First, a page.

Demolished Yoakum Blvd. Apartments Make Way for 6-Story Office Building

Spring’s a time of renewal: And the Yoakum St. apartments — and palm trees, too — pictured here came down this winter so something very like this office building could begin going up. Campanile South, it’s called, is being described by developers Hansen Partners as a 6-story, 82,000-sq.-ft. “boutique” space with retail and restaurants facing Richmond Ave. Setting up on a lot between Yoakum and Graustark, Campanile South will be be the 7th member of the Campanile family that’s clustered around St. Thomas University the University of St. Thomas and Montrose Blvd.; it’s expected to be ready for tenants in 2014.


The design from Philip Ewald Architects has inspired this description from developer John Andell:

In consideration of the Montrose neighborhood, the building features a traditional Palladian exterior sheathed in stucco, limestone and native hand moulded brick. The structure is capped with a limestone colored stucco cornice featuring circle head windows and large semi-circular windows. This creates dramatic offices and conference rooms on the taller top floor. At the first floor limestone surrounds the base of the building repeating the Palladian influences. Here retail and restaurant space face an open plaza area shaded by large mature live oaks carefully preserved around the site. The generous building lobby visible from the street will feature a Turrell inspired knife edge circular light cove bathing the limestone interior in subtle color.

Below: Some photos, post-demo, of the Montrose site. You can see where a few of those “large mature live oaks” have been “carefully preserved:”

Photos: Swamplot inbox (rendering); NuHabitat (apartments); Allyn West (others)

15 Comment

  • So if you construct a box, then put some semi-circular windows at the top, it becomes a “traditional Palladian exterior”?

  • Uhm. If it’s St. Thomas University, then refer to University of Rice. Or Houston University. University of Houston Baptist.

  • @SM: Thanks for catching that! I corrected the reference.

  • Restaurants?

  • It sucks living in montrose right now. One building era knocked down a new one gets built then again and again. There are no peaceful afternoons anymore. Constant building is so disruptive.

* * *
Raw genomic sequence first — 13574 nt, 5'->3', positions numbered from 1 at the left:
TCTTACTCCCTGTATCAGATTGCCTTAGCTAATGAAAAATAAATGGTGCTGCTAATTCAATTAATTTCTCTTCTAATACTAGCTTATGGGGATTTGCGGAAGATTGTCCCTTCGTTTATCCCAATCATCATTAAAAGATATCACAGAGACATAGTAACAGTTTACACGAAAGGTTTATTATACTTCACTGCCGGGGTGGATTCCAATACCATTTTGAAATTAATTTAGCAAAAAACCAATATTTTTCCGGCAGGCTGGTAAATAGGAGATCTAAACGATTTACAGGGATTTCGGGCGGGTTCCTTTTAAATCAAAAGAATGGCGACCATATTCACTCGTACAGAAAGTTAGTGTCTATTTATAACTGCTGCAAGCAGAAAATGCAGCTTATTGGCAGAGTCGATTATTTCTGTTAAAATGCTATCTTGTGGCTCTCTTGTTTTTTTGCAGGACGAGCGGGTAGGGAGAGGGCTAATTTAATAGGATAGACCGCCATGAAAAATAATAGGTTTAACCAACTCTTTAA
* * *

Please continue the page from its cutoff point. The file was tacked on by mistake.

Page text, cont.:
• @Lola well move.

  • @Lola: I love Montrose right now. Most of what is getting torn down wasn’t that special, and I say that as a person who mourns every lost bungalow. I’m much more likely to take a stroll to check on the progress of the local construction projects than I was to oggle the dilapidated multi-family’s and trash strewn fields they replaced.

  • This was such a cool pre war complex..i was sad to see it meet the bulldozer (the symbol of Houston if there ever was one) and of course it’s replaced with a cheap pre fab edifice that will hardly be beloved by anyone…so Houston

  • The “large mature live oaks carefully preserved around the site” are on City of
    Houston right of way and therefore cannot
    be whacked out nilly willy johnny hanney developer guy. I’d bet P. Ewald has been
    beat down on his fee since this “traditional
    Palladian” is so much like his other
    “traditional Palladian” troweled on stucco
    boxes . . . . give the stucco details a couple of decades and all will need replacement.

  • Next time try doing a James Turrell exterior with a Palladian lobby.

  • I agree it sucks living in Montrose right now. Already the traffic is backed up on Dunlavy/W.Alabama after the new HEB went up, and I dread seeing what it will be like after 400 apartments get built on top of the Fiesta site. Won’t be able to get thru that intersection at all, at least in a car, I’ll be avoiding it. Used to be less traffic in Montrose a decade ago. Now it’s nuts.

  • Plenty of wide open streets in the Fifth!

  • @bethsheba taking all the backroads would be nicer if they actually repaves the streets. It makes it impossible to drive around the traffic when u risk destroying your car trying to drive though the neighborhoods.

    Montrose is a nice place live but listening to construction day after day is starting to get old. It’s one thing dealing with a new house being built for 3 or 4 months but the point I was trying to make before was its not so great to have to hear it nonstop like I said when one is done they start a new build same street over and over again. Montrose is going to turn into west university in a few years with all these new builds that take away the charm of the old montrose.

    Obviously I am just a poor 20 something apartment dweller who most you yuppies could give 2 shits about but there aren’t many places left in Houston where you can find cheapish small apartment complexes that have character left in them that are close to everything. Moving outside montrose is not an option for me.

    Just take a drive around the neighborhoods now, they look ridiculous all the houses look like they don’t belong next to another and no it’s not cute and eclectic anymore it looks stupid.

  • Bethsheba says “Used to be less traffic in Montrose a decade ago. Now it’s nuts.”
    Yes, and the population of Harris county grew by 692,000 people between 2000 and 2010, according to the US Census bureau. They estimate another 45,000 joined us between 2010 and 2011. That’s why you observe more traffic.

  • You sound like the supposed “yuppies” you are describing. Montrose hasn’t been affordable compared to many other surrounding areas for years. There are a number of places right on the otherside of spur 527 that are affordable.